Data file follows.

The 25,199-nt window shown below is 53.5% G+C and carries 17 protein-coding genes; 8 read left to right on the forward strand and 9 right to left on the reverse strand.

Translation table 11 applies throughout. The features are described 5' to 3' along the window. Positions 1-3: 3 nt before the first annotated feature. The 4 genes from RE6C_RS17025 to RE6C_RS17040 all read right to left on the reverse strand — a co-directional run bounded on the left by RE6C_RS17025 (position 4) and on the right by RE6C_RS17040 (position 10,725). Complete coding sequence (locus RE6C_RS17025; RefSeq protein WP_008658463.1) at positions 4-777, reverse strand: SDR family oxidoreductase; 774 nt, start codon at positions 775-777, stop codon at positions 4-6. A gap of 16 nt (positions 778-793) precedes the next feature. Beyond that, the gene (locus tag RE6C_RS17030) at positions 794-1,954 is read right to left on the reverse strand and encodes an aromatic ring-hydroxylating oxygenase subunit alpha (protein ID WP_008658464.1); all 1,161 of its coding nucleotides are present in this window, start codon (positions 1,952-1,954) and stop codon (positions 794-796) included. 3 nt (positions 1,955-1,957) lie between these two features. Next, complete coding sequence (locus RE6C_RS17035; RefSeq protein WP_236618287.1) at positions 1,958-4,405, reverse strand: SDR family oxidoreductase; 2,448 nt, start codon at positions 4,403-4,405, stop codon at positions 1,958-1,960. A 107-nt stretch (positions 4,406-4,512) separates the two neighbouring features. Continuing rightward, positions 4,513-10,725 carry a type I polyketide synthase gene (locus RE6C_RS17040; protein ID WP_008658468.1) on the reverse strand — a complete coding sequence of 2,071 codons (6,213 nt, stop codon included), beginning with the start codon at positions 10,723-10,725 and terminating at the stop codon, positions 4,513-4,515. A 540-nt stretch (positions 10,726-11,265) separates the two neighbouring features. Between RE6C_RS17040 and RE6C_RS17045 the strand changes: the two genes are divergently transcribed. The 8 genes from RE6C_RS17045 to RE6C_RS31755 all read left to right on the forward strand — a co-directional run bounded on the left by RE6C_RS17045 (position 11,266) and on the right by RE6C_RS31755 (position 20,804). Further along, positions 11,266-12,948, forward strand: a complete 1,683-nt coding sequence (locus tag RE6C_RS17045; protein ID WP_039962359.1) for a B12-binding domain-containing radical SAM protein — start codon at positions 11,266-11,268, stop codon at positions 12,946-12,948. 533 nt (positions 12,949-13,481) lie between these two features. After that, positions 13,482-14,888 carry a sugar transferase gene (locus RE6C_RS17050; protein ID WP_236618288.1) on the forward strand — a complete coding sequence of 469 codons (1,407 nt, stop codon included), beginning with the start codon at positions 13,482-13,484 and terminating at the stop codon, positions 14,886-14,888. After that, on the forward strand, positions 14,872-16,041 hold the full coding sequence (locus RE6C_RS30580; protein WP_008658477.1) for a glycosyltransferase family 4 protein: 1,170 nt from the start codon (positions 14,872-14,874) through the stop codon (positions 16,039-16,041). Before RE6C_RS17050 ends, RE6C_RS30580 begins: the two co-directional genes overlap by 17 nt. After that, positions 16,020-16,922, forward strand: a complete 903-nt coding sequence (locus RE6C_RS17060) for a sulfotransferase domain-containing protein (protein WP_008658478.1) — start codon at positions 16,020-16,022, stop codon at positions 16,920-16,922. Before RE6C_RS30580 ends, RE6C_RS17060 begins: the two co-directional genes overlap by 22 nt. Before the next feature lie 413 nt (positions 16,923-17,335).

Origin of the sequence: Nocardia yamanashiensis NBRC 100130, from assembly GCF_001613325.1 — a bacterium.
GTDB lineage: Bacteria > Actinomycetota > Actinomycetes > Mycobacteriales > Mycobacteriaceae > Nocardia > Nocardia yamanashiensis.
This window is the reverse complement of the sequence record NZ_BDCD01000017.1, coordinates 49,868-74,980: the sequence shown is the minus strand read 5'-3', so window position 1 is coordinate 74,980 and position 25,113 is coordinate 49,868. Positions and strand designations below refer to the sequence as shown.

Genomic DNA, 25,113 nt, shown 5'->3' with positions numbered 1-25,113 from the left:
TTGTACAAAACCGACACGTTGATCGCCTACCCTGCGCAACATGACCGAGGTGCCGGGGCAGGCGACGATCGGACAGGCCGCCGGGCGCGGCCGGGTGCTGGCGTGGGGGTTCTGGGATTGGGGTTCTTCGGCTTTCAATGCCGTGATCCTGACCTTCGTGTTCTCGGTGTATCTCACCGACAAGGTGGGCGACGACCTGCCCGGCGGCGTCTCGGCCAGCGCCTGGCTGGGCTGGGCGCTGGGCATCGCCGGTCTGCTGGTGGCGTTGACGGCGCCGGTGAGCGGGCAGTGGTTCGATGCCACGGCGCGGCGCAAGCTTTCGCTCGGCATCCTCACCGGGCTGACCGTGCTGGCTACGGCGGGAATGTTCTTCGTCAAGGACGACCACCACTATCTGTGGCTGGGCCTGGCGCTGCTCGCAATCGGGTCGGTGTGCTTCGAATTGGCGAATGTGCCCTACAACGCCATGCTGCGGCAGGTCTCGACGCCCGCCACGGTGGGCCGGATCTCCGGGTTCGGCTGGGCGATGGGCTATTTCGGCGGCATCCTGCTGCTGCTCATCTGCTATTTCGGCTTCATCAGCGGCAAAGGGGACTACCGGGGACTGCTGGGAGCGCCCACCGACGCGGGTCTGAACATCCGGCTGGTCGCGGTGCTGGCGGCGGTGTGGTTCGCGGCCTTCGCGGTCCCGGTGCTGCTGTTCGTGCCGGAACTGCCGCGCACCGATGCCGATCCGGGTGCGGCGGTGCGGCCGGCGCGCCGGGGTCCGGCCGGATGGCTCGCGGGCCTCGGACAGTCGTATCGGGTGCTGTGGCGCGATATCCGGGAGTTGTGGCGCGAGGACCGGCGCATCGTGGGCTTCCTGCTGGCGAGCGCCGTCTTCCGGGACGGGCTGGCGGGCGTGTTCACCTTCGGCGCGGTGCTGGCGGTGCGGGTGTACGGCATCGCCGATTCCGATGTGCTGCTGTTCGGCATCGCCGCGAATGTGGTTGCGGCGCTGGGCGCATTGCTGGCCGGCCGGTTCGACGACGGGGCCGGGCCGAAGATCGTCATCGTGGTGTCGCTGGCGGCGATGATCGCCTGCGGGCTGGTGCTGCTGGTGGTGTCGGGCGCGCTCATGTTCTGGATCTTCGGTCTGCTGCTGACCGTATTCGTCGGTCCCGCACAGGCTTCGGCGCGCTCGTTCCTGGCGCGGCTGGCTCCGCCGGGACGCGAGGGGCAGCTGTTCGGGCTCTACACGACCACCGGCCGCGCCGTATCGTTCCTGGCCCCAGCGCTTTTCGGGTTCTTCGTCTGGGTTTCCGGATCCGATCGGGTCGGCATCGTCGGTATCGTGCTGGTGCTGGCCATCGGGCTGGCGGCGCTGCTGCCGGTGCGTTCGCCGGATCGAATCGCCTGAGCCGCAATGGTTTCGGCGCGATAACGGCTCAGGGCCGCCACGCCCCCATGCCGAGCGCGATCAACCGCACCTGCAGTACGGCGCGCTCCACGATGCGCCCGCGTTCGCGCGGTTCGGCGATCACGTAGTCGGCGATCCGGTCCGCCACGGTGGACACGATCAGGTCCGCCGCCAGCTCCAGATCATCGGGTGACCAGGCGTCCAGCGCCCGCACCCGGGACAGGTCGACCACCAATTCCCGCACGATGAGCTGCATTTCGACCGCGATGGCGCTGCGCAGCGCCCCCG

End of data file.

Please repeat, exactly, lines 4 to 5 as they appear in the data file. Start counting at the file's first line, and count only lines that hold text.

GTDB lineage: Bacteria > Actinomycetota > Actinomycetes > Mycobacteriales > Mycobacteriaceae > Nocardia > Nocardia yamanashiensis.
This window is the reverse complement of the sequence record NZ_BDCD01000017.1, coordinates 49,868-74,980: the sequence shown is the minus strand read 5'-3', so window position 1 is coordinate 74,980 and position 25,113 is coordinate 49,868. Positions and strand designations below refer to the sequence as shown.